The photo included above is from the Canadian government site for Veterans Affairs. As you can see, the crowd was enormous.

Surprising Facts Inspire Intriguing Fiction

Gabriele WillsI’m very pleased to welcome Gabriele Wills to A Writer of History today. Gabriele and I stumbled upon one another in the way people do these days … a google search on my part, if I recall correctly, which in turn led to her novels which she calls The Muskoka Trilogy. I also discovered that we share an intense interest in WWI. 

In her guest post she talks about research and the serendipitous route from unusual facts to compelling fiction. Over to you, Gabriele.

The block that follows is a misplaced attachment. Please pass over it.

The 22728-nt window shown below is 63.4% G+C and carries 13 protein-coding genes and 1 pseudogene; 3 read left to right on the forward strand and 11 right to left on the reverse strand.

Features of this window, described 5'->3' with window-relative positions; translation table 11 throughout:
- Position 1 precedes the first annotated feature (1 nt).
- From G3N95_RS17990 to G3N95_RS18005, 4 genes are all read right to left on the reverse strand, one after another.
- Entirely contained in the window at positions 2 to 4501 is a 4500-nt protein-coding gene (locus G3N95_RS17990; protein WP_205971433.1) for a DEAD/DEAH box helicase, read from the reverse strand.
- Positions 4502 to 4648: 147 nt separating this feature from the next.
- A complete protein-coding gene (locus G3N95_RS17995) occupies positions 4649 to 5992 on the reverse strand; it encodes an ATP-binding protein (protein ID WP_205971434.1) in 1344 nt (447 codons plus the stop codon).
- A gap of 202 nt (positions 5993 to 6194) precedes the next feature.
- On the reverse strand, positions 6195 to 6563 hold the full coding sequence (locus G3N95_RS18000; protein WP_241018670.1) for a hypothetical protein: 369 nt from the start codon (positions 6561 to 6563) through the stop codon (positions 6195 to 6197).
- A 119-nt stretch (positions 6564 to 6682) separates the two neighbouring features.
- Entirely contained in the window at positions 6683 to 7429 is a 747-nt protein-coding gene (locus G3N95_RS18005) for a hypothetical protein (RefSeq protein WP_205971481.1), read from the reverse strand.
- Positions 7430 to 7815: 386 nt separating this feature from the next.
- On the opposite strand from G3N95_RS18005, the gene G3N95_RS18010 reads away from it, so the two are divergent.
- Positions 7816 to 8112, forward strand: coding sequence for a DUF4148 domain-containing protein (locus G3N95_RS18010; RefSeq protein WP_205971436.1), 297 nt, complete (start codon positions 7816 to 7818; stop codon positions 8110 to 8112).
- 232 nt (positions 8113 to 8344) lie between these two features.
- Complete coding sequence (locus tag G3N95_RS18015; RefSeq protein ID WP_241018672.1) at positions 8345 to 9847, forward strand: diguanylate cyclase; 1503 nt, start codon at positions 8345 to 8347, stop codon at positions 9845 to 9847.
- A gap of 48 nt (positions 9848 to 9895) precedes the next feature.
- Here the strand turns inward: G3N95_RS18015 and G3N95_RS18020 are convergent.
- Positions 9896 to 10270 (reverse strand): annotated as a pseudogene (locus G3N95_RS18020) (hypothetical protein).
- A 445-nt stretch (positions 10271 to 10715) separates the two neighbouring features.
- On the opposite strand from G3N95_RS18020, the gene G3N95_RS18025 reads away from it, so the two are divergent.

At the outbreak of The Great War, the Duchess of Westminster did “her bit” by turning her seaside villa in Le Touquet, France into a hospital, with the help of the Red Cross. In the early days of the war, she and her friends would dress in full evening regalia, including diamond tiaras, to greet the incoming wounded whatever time of day. “It’s the least we can do to cheer up the men,” the Duchess would say, her wolfhound at her side.

When I read that in Lyn Macdonald’s excellent history, The Roses of No Man’s Land, I was as astonished as the muddy soldiers upon meeting the glamorous young Duchess, and knew that I had to include this quirky scenario in my novel, Elusive Dawn. So my fictional Duchess of Axminster was born.

Extensive research flushes out these fascinating tidbits, and whatever delights or excites me becomes the springboard for new plot lines.